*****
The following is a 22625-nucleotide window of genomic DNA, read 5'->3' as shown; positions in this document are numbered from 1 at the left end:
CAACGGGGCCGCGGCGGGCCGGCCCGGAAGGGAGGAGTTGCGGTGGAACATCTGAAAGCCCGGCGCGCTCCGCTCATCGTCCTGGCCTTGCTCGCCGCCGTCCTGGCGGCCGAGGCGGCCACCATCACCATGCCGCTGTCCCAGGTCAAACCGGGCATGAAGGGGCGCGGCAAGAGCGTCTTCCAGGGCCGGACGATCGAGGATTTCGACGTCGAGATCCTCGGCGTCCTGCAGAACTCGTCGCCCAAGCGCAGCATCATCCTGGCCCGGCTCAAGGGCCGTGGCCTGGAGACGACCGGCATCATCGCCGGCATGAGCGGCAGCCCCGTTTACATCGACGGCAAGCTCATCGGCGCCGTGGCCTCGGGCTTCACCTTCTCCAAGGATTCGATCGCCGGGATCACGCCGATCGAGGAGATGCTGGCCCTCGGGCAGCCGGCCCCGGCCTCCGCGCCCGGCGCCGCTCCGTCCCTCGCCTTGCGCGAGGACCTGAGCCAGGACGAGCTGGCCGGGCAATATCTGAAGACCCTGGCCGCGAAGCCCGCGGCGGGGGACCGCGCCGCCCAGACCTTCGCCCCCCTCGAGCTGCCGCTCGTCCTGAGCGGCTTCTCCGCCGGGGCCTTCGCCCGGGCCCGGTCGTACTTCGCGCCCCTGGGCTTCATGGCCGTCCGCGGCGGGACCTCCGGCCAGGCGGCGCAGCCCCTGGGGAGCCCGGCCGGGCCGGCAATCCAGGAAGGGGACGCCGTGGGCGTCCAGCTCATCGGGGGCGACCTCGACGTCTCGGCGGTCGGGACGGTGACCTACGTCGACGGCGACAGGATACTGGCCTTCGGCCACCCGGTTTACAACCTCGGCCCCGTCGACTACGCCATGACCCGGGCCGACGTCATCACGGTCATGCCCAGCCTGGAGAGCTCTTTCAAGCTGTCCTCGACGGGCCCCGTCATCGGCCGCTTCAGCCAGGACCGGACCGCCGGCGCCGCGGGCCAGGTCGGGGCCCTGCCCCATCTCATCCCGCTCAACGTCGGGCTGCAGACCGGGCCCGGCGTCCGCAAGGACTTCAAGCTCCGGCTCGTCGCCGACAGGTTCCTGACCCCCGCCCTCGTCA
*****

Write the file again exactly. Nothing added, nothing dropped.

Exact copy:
The following is a 22625-nucleotide window of genomic DNA, read 5'->3' as shown; positions in this document are numbered from 1 at the left end:
CAACGGGGCCGCGGCGGGCCGGCCCGGAAGGGAGGAGTTGCGGTGGAACATCTGAAAGCCCGGCGCGCTCCGCTCATCGTCCTGGCCTTGCTCGCCGCCGTCCTGGCGGCCGAGGCGGCCACCATCACCATGCCGCTGTCCCAGGTCAAACCGGGCATGAAGGGGCGCGGCAAGAGCGTCTTCCAGGGCCGGACGATCGAGGATTTCGACGTCGAGATCCTCGGCGTCCTGCAGAACTCGTCGCCCAAGCGCAGCATCATCCTGGCCCGGCTCAAGGGCCGTGGCCTGGAGACGACCGGCATCATCGCCGGCATGAGCGGCAGCCCCGTTTACATCGACGGCAAGCTCATCGGCGCCGTGGCCTCGGGCTTCACCTTCTCCAAGGATTCGATCGCCGGGATCACGCCGATCGAGGAGATGCTGGCCCTCGGGCAGCCGGCCCCGGCCTCCGCGCCCGGCGCCGCTCCGTCCCTCGCCTTGCGCGAGGACCTGAGCCAGGACGAGCTGGCCGGGCAATATCTGAAGACCCTGGCCGCGAAGCCCGCGGCGGGGGACCGCGCCGCCCAGACCTTCGCCCCCCTCGAGCTGCCGCTCGTCCTGAGCGGCTTCTCCGCCGGGGCCTTCGCCCGGGCCCGGTCGTACTTCGCGCCCCTGGGCTTCATGGCCGTCCGCGGCGGGACCTCCGGCCAGGCGGCGCAGCCCCTGGGGAGCCCGGCCGGGCCGGCAATCCAGGAAGGGGACGCCGTGGGCGTCCAGCTCATCGGGGGCGACCTCGACGTCTCGGCGGTCGGGACGGTGACCTACGTCGACGGCGACAGGATACTGGCCTTCGGCCACCCGGTTTACAACCTCGGCCCCGTCGACTACGCCATGACCCGGGCCGACGTCATCACGGTCATGCCCAGCCTGGAGAGCTCTTTCAAGCTGTCCTCGACGGGCCCCGTCATCGGCCGCTTCAGCCAGGACCGGACCGCCGGCGCCGCGGGCCAGGTCGGGGCCCTGCCCCATCTCATCCCGCTCAACGTCGGGCTGCAGACCGGGCCCGGCGTCCGCAAGGACTTCAAGCTCCGGCTCGTCGCCGACAGGTTCCTGACCCCCGCCCTCGTCA